Although less common than in the past, I sometimes still run into students who are convinced they cannot learn math. Some of these students are women old enough to be my mother, who grew up in the days when it was assumed that math was for men and not for women. I recall one woman sitting in my office almost in tears, telling me that she had never been able to do math. I pointed out that she had six children, including a specials need son, and told her that any woman who could raise six children most definitely knew how to do math. I do know, however, that my own image of myself as a non-athlete is similar to her view of herself as not mathematical, and have to conclude that our perceptions of our skills in such subjects are in many ways dependent on the time in which we grew up. I was lucky enough to have a teacher in second grade that saw that I was good in math, but never lucky enough to have a mentor who encouraged me to be athletic. My daughter is lucky to have people who do.
I spent a good part of last weekend watching my daughter become a better volleyball player. I am thrilled to watch her, an only child who sometimes acts as if the world revolves around her, learn to work well as a valuable teammate who considers other players in her actions and decisions. She has several amazing coaches to thank for being able to teach the players the skills they need to play so beautifully. Indeed, when she was having trouble serving the ball, they told her to go home and practice serving it over our garage. I therefore spent much of last weekend hearing a persistent “thump, thump” from the ceiling as she served a volleyball and then bumped it back onto the roof, over and over until she reached the goal of 100 times at different distances that her coaches had set for her.
I must admit that the lesson she tried to give me on how to play volleyball did not go over very well. I am, after all, older than the law that indirectly allows my daughter to participate in sports, and it was that law that I found myself thinking about as I cheered her on as her team won two games last weekend. I remember her asking me once “mommy, what sports did you play when you were a girl?”, and the best answer I had was that I swam and danced ballet. I cringed at the fact that, although quite good, I never swam competitively, but did so strictly for fun, and that many people would not consider ballet to be a sport. I have to wonder, however, how many of those people have stood or twirled on the very tips of their toes. Indeed, eventually it was an injury that is most often found in football players that led me to quit dancing in the long run.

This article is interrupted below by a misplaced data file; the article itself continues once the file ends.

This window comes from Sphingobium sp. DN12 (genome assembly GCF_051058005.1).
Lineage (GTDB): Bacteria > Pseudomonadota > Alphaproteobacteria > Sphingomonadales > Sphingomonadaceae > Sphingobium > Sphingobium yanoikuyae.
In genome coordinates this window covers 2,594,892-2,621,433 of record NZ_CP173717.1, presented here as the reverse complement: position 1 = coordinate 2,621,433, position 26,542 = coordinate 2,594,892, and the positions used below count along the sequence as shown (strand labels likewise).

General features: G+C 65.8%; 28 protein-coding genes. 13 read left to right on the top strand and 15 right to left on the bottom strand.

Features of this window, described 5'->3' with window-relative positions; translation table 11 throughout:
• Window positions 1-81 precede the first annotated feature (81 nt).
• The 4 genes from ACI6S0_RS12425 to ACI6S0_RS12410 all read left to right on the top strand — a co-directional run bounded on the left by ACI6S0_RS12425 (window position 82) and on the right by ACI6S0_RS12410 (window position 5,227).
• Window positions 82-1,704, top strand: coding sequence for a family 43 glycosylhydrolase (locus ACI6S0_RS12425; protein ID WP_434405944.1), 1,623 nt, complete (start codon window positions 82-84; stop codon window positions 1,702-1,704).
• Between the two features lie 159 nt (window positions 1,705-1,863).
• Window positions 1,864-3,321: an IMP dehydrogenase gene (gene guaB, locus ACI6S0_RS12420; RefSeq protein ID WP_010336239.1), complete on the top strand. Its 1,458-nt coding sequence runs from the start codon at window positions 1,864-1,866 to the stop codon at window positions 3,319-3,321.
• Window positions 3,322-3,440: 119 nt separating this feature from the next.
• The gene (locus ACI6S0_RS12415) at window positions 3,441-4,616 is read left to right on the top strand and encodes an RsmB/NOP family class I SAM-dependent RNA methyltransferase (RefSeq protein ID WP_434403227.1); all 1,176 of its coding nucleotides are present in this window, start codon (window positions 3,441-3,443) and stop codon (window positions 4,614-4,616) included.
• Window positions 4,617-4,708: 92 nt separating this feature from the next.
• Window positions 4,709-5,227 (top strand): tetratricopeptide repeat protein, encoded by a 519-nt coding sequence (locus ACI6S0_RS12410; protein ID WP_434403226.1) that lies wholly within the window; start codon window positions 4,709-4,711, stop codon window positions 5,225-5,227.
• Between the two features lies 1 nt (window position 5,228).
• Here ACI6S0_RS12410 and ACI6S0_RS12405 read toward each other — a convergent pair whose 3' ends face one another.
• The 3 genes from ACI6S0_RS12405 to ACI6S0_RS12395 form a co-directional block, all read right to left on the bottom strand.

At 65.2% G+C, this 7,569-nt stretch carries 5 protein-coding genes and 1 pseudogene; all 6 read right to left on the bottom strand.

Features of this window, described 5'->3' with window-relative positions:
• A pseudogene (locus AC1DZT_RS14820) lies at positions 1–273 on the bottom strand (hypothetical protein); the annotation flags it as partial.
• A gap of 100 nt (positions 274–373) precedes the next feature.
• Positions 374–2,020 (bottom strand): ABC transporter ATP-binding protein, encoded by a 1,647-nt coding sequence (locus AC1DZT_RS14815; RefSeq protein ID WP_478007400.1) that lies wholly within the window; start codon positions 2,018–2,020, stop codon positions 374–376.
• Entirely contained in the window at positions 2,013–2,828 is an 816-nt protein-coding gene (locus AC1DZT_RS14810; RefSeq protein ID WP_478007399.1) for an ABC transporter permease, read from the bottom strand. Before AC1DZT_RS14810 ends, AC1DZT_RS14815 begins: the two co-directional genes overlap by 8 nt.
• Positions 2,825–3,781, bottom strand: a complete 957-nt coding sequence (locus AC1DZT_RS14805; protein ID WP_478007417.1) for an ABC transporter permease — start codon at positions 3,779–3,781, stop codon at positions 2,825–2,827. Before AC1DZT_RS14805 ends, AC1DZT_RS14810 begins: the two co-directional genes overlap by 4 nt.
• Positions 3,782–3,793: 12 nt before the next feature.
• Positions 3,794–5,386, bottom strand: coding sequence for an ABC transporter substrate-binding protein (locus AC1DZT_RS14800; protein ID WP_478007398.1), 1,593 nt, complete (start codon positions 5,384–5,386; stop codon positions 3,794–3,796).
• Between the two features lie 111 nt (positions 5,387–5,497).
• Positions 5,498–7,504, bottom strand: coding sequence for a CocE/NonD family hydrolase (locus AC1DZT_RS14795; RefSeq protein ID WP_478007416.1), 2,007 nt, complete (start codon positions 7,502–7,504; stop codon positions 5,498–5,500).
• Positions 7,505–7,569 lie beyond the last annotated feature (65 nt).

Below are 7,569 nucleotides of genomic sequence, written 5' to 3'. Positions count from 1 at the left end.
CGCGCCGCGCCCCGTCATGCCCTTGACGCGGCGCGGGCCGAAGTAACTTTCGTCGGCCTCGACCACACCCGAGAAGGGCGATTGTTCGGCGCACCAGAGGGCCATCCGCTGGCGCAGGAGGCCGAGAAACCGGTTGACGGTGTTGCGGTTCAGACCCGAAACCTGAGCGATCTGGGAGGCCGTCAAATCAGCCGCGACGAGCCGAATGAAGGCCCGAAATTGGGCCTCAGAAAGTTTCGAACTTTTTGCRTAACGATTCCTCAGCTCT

When I was young, team sports for girls were still rare, and I therefore never considered joining a basketball or volleyball team when I was my daughter’s age. Indeed, I don’t know where I would have found such a team to join, as they were generally nonexistent for girls in grammar school, with team sports for girls not appearing until I got to high school. I don’t know if they existed then because there was more of an interest in team sports for girls at the high school level, or because by the time I got there, Title IX had been put into effect, and it was now the law that organizations, such as colleges, who accept federal funds cannot discriminate on the basis of sex. This new rule soon influenced the offerings of sports programs for college students, and this led to more sports programs being offered for female high school students. This eventually led to opportunities for sports for girls in the grammar schools. And it is indirectly because of this law that my daughter spent last weekend bumping a ball off our garage roof and then going on to participate in winning two games.
I would love to hear from my readers about their experience with sports in the past. Were there opportunities for you to participate in sports when you were younger, or did you, like me, have to wait for the next generation to see these opportunities emerge?
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